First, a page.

Cancer-detecting blood test accurate enough to be used as early screening tool: study

EDMONTON — Results from a study of a blood test that can detect more than 50 types of cancer suggest that it is accurate enough to be used as a screening tool among people at higher risk of the disease, including those who are not symptomatic.

In a paper published in the leading cancer journal Annals of Oncology Friday, researchers reported that the test accurately detected cancer, often before any symptoms were present, and delivered a very low false-positive rate.

The test also successfully predicted where in the body the cancer is located with a high degree of accuracy (88.7 per cent of cases) – a development researchers say can help doctors narrow down diagnostic testing and confirm a diagnosis sooner.

“Finding cancer early, when treatment is more likely to be successful, is one of the most significant opportunities we have to reduce the burden of cancer,” Dr. Eric Klein, first author and chairman of the Glickman Urological and Kidney Institute at the Cleveland Clinic, said in a press release.

“These data suggest that, if used alongside existing screening tests, the multi-cancer detection test could have a profound impact on how cancer is detected and, ultimately, on public health.”

The test, developed by U.S.-based company Grail, detects chemical changes in fragments of genetic code – known as cell-free DNA (cfDNA) – that leak from tumours and other cells into the bloodstream.

Using genomic sequencing, the test can detect chemical changes to the DNA called methylation that control gene expression. A classifier developed with machine learning then uses the results to detect abnormal methylation patterns that suggest cancer is present and narrow down where in the body those abnormalities lie.

The company promises results will be made available within 10 business days from the time the sample reaches the lab.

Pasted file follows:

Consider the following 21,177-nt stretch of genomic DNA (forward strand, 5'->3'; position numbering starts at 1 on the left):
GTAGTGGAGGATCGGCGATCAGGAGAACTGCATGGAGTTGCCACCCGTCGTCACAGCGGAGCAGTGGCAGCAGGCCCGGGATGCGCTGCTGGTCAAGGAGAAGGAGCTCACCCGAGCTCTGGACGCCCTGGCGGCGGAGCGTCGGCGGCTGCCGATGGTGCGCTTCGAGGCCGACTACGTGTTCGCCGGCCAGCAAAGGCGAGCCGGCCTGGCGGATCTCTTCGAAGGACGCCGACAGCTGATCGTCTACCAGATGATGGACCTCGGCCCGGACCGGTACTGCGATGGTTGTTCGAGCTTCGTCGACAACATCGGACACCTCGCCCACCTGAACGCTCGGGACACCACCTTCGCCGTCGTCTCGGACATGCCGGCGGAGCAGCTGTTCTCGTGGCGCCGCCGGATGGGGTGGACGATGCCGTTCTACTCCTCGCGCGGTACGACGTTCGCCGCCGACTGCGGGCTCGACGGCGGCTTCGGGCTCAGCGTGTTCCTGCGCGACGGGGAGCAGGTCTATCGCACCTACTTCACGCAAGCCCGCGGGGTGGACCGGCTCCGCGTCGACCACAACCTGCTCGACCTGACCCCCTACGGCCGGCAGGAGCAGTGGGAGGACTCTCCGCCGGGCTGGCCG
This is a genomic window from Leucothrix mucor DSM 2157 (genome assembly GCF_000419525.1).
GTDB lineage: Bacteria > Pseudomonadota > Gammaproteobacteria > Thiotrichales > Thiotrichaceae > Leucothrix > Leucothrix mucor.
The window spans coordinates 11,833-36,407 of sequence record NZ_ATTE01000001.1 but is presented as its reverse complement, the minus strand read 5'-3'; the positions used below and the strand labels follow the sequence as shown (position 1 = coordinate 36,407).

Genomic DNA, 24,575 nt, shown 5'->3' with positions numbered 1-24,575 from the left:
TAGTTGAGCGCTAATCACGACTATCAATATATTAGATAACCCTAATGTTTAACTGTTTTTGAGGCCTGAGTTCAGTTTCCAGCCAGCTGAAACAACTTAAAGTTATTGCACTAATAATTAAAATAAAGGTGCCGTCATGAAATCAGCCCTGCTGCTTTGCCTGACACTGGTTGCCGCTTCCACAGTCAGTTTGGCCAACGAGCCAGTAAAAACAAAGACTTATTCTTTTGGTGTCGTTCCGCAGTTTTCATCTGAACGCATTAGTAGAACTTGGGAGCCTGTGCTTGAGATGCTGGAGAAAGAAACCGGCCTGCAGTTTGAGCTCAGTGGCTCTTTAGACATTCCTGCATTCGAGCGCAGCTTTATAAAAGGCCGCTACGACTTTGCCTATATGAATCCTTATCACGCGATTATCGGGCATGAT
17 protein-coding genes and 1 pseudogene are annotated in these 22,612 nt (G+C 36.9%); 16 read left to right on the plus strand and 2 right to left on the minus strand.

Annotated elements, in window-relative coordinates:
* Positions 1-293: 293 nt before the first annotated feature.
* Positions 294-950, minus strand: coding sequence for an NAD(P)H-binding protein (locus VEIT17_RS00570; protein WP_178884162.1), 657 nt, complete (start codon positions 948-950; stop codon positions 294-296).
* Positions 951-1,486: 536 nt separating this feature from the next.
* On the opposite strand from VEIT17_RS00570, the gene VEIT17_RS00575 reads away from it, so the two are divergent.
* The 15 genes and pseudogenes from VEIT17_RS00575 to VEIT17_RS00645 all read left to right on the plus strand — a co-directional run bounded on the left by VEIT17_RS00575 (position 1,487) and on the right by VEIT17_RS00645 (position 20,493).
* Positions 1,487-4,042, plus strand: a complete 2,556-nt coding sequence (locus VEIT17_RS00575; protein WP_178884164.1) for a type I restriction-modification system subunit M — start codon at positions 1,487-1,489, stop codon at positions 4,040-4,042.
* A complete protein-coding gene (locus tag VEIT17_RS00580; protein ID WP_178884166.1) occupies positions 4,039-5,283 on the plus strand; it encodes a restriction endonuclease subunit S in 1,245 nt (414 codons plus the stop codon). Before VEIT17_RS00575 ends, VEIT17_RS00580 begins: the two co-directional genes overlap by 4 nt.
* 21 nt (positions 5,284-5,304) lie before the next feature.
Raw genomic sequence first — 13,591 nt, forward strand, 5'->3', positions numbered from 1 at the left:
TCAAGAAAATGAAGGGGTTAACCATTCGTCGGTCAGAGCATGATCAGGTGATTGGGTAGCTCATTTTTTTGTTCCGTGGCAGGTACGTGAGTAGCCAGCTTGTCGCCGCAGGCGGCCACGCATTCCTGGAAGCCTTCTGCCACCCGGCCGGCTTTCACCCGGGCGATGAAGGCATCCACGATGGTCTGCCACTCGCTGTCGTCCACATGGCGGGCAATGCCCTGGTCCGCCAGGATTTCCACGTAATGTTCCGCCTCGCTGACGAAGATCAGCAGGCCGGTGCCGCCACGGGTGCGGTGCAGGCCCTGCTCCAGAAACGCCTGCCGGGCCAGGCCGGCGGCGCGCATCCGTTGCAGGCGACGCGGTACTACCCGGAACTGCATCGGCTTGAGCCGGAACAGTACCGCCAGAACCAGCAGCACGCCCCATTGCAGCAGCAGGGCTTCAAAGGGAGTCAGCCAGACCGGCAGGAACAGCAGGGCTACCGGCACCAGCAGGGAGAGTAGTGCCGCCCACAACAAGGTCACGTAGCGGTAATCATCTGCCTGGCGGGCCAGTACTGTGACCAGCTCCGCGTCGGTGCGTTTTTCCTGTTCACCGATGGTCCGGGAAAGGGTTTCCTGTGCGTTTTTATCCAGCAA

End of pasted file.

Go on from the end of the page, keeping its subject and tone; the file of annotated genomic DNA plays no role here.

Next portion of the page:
Speed aside, the latest study of the test suggests an impressively high level of accuracy, correctly identifying the presence of cancer in 51.5 per cent of cases across all stages of the disease.

During the study, scientists analyzed 2,823 people with the disease and 1,254 people without. The test wrongly detected cancer in only 0.5 per cent of cases.

In solid tumours that do not have any screening options, like those associated with oesophageal, liver and pancreatic cancers, the ability to generate a positive test result was twice as high (65.6 per cent) as cancers with solid tumours that do have screening options, such as breast, bowel, cervical or prostate cancers.

The test’s ability to detect cancer in the blood such as lymphoma and myeloma, however, was 55.1 per cent.

“We believe that cancers that shed more cfDNA into the bloodstream are detected more easily. These cancers are also more likely to be lethal, and prior research shows that this multi-cancer early detection test more strongly detects these cancer types,” said Klein.

“Cancers such as prostate shed less DNA than other tumours, which is why existing screening tests are still important for these cancers.”

Researchers will continue to collect data from the test in large studies across the U.S. The company has also partnered with the U.K.’s National Health Service to pilot the test in approximately 165,000 eligible patients, starting later this year.

This isn’t the first cancer-detecting blood test to perform well in studies.

A similar test developed by Singlera Genomics found cancers in 91 per cent of people who showed no symptoms when the blood sample was collected but were diagnosed one-to-four years later with stomach, esophageal, colon, lung or liver cancer.

However, in a study published in July 2020, the authors studying the test cautioned that large-scale studies across long time periods are needed to confirm the potential of the test for early cancer detection.​

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